Students from the University of Maine at Presque Isle’s Native Voices group will host a day-long event meant to develop strong connections between higher education and the Native American/First Nations culture and traditions of the area’s indigenous populations.
The group will host the Third annual Native Appreciation Day from 8:30 a.m. to 9 p.m. on Tuesday, April 13 in Wieden Hall. All interested students, faculty, staff, and members of the general public are welcome to attend and participate in this free event, which is being supported by Project Compass.
About 150 people attended the first year’s event, and about 400 attended last year’s event. Michael Best, president of Native Voices, said the student group is hoping to see the event continue to grow this year.
“We are hoping to show people around our campus, the County, and Maine what the Wabanaki people have to offer in regards to culture, as well as discuss a challenge we as Wabanaki people are faced with – the loss of language,” Best said. “The gathering, which includes drumming and dancing, is a way to bring Native peoples together in order to show potential students the kind of cultural connection UMPI has with its Native students, and, in the process, educate the non-native students, faculty, and staff, on the kinds of things Native peoples are engaged in. I, myself, get chills when I hear the sounds of the drums and my familiarity with the chants makes it very personal and very exciting.”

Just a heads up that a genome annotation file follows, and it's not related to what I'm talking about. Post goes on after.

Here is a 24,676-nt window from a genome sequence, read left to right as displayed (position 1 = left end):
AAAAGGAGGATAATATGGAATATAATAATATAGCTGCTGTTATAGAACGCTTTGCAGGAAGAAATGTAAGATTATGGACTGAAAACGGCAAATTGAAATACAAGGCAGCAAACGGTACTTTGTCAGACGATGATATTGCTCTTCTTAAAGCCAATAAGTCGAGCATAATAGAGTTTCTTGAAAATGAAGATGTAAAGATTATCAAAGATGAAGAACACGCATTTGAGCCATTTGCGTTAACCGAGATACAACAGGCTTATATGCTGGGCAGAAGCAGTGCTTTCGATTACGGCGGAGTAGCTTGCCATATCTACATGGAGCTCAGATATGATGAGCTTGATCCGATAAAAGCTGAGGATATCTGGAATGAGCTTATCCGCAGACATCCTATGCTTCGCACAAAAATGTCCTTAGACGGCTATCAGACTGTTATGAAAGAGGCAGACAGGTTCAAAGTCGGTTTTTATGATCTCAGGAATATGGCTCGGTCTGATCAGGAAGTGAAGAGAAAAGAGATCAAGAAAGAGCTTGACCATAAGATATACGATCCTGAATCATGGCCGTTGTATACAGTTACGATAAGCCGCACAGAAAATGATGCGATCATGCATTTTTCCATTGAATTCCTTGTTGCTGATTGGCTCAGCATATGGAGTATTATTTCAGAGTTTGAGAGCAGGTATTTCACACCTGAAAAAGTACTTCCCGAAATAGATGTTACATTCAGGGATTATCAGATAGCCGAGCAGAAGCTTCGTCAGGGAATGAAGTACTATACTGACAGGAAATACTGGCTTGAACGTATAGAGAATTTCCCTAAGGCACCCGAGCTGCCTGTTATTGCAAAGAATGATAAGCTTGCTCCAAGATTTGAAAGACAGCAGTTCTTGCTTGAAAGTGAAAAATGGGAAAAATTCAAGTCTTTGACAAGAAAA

The event was conceived in late 2007 by David Perley, a councilor with the Tobique First Nation in New Brunswick, and a lecturer for the University of Maine, the University of New Brunswick, and St. Thomas University. Best said Native Voices is carrying on the tradition.
The event will serve as a way for the University and the Native community to collaborate and will include a morning blessing at 8:30 a.m., a talk by medicine man Rocky Bear of the Tobique First Nation at 9 a.m. on “Native Medicine and Tobacco Ties,” and a talk by Donald Soctomah, state representative for the Passamaquoddy Tribe at 10 a.m. about his book Remember Me: Tomah Joseph’s Gift to Franklin Roosevelt.
Following food and refreshments in Wieden Gymnasium from 11 a.m. to 1 p.m., a panel of speakers will discuss “Loss of Native Language in our Communities” from 1:15-3:15 p.m. Speakers include Donald Soctomah, Passamaquoddy from Motahkmikuk in Maine; Joe Wilmot, Mi’kmaq from Listuguj in Quebec; and David Perley, Maliseet from Tobique First Nation in New Brunswick. From 4-9 p.m., there will be a special Native Appreciation Gathering with drummers and dancers. Drum groups are scheduled to include Windy Grass and Four Winds.
Also during the day, from 9 a.m. to 5 p.m., the Project Compass Ceramics Show will be open for viewing at 450 Main St., located near the Northeastland Hotel. This show features the work of several ceramics students who created clay vessels that depict Native American cultures and stories.
All are invited to attend this free event. For more information about this event or Native Voices, contact Native Voices President Michael Best at firstname.lastname@example.org.